Telcos flesh out 5G volumetric use cases

Volumetric technology, which could be one of the most interesting applications based on 5G mobile networks, has to date been one of the most under-reported, but now UK and Japanese telco giants BT and NTT DoCoMo have, almost simultaneously, announced advances into the field.

In essence, volumetric video is a way of capturing an object or environment in three dimensions so that it can be seen remotely in 3D from any perspective. Low-latency 5G connectivity paired with edge network computing enables volumetrically captured objects to be streamed to a display and experienced in the same way people perceive an object moving in front of them.

Volumetric video will enable live events to be streamed online at high quality and in three dimensions, allowing viewers to watch in real time from any angle of their choosing.

Use cases can extend from watching live performances unfold from just a few feet away and moving around in them, to use by enterprises in industries ranging from e-commerce to healthcare and beyond. In architecture or manufacturing, for example, viewers will be able to virtually gather remotely around 3D virtual models of buildings or products and be able to collaborate and make adjustments.

There is also potential in remote education where virtual classrooms using 5G-enabled technology could close the divide faced by many children and families who are not able to access physical learning spaces and risk being disadvantaged. In hospitals, doctors will be able to study 3D scans of a patient’s body.

Looking at applications, BT said that volumetric video simply needs 5G. “The sheer amount of processing power required to render and display a high-resolution, three-dimensional image places too much pressure on even the latest smartphones,” said the company. “Today’s mobile devices would struggle to cope with the processing work required to stream a volumetric video.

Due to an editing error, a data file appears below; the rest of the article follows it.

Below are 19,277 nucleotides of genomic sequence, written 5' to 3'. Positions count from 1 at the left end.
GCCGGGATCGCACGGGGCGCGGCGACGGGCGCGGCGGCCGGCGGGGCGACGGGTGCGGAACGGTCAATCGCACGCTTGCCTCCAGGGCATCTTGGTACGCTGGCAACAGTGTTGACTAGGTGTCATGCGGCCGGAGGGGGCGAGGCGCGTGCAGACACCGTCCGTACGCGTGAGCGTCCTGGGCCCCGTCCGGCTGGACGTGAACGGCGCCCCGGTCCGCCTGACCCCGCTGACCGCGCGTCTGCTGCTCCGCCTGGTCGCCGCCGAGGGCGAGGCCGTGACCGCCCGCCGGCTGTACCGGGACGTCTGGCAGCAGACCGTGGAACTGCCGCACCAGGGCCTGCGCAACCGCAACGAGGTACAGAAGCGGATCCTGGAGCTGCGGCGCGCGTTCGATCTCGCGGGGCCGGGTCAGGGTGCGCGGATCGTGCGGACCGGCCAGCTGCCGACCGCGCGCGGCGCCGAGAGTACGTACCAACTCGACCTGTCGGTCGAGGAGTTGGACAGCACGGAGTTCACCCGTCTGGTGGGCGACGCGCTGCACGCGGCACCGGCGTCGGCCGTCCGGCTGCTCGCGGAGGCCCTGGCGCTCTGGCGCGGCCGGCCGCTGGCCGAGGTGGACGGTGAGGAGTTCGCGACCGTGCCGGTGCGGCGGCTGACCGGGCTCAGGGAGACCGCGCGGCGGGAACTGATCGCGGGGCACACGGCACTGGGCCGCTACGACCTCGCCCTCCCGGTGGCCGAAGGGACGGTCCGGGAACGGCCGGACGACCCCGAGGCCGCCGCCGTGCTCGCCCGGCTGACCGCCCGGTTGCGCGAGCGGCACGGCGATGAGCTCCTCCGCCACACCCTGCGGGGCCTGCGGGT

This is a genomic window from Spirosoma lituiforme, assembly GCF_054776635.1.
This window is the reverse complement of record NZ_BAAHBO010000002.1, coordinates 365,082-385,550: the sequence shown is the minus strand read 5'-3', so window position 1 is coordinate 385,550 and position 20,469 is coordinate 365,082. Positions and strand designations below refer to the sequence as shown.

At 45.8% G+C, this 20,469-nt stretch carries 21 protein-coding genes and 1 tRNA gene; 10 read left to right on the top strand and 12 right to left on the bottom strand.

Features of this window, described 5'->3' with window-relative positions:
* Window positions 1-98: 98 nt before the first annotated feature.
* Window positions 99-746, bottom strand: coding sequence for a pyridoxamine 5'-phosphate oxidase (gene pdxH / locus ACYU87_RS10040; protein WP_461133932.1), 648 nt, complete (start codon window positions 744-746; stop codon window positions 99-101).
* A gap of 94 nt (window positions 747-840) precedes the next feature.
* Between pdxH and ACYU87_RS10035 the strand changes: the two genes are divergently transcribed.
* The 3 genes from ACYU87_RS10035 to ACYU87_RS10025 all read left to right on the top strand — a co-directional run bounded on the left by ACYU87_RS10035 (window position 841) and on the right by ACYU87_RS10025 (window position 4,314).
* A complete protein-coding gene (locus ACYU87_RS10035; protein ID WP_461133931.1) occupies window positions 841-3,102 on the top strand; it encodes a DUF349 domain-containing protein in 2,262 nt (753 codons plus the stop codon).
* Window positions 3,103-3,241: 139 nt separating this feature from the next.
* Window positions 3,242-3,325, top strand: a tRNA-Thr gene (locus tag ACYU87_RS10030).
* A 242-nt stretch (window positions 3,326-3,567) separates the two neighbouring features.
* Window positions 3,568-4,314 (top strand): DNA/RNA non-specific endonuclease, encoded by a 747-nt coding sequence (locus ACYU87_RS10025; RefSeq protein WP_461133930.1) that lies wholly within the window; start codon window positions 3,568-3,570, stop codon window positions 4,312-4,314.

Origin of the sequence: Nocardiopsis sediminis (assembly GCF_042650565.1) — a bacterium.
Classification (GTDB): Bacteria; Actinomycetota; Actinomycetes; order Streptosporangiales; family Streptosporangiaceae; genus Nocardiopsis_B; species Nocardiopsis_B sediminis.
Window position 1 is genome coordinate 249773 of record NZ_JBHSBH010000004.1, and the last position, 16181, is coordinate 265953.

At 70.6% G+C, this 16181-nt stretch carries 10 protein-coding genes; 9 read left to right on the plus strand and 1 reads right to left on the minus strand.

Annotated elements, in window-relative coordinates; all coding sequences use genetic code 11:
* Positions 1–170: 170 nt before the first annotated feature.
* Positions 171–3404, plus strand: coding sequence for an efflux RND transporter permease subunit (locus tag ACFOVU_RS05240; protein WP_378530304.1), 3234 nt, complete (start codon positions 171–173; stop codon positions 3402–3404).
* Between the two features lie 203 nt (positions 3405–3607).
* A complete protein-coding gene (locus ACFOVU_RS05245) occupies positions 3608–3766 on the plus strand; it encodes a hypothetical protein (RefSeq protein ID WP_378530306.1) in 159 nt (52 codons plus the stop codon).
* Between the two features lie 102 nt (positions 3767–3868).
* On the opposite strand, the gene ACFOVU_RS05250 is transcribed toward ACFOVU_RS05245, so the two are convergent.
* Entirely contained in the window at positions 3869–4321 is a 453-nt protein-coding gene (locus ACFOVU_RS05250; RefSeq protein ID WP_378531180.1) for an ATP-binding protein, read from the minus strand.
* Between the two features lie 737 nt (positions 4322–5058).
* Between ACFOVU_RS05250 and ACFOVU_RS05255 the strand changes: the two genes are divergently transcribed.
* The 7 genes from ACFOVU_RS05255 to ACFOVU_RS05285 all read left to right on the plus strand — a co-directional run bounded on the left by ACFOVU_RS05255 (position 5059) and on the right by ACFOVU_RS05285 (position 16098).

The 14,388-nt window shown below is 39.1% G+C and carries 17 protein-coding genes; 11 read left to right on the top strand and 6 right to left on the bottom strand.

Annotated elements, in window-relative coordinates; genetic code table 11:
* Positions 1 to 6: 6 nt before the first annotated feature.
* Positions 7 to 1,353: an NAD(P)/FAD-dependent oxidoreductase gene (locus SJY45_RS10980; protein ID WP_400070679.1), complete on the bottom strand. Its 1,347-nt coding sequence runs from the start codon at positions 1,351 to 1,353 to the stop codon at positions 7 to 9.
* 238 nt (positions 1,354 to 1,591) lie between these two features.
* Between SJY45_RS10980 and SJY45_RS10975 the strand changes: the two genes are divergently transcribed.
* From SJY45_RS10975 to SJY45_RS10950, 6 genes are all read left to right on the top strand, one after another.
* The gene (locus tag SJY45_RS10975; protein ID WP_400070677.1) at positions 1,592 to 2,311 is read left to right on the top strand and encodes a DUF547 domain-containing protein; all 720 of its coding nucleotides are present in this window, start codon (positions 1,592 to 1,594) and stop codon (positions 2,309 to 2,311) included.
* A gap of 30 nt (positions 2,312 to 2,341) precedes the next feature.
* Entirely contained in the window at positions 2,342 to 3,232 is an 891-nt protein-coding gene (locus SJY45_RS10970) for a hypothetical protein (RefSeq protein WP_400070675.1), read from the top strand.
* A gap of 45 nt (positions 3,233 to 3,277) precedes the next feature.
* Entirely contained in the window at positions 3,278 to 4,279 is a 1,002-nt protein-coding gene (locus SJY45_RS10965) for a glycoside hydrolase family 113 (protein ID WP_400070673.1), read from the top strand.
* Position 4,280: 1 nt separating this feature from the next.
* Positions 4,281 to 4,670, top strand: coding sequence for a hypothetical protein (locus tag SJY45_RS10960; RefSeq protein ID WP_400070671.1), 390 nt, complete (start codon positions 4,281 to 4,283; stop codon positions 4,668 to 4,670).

“The innovation may still be in its infancy, but volumetric video and the associated AR and VR [augmented and virtual reality] new technologies we are working on at Adastral Park have vast transformative potential. The low latency and high bandwidth speed of 5G will enable us to ensure volumetric video becomes a technology we can use and gain value from every day. We are on the edge of a new era of three-dimensional technology.”

Japanese operator NTT DoCoMo has moved closer to this new era, announcing a partnership with global volumetric video provider Arcturus to help stream volumetric videos of any length over a mobile network for the first time.

This partnership is said to have surmounted the challenge whereby given the complexity and size of the files – which include detailed 3D geometry and multiple camera angles – volumetric videos have not been suitable for streaming anything beyond short clips. The companies say DoCoMo 5G mobile users now have the ability to stream volumetric videos of any length without a drop in quality.

To bring volumetric videos to mobile devices, DoCoMo is using its 5G network speeds and CDN, with Arcturus’s compression tools, adaptive bit-rate streaming system and video player, claimed to be capable of adapting to a device’s bandwidth to maintain the quality. Users can also access volumetric 3D models as AR or through VR, all in real time.

“We want to put volumetric video technology into the hands of anyone with a mobile device,” said Arcturus CEO Kamal Mistry. “DoCoMo’s 5G capabilities are among the best in the world, which gives us the opportunity to really push the technology forward by leaps and bounds.”

Naoto Matoba, manager of NTT DoCoMo’s innovation management department, added: “Working with Arcturus, we are able to anticipate the needs of our customers now and in the future, and offer them solutions before they know they want them Volumetric videos offer an entirely new way to experience content, and now that we can offer them to anyone with a mobile device, we expect the interest to grow rapidly.”

The partnership between DoCoMo and Arcturus is being showcased during the DoCoMo Open House 2021, where volumetric videos are featured in a virtual booth.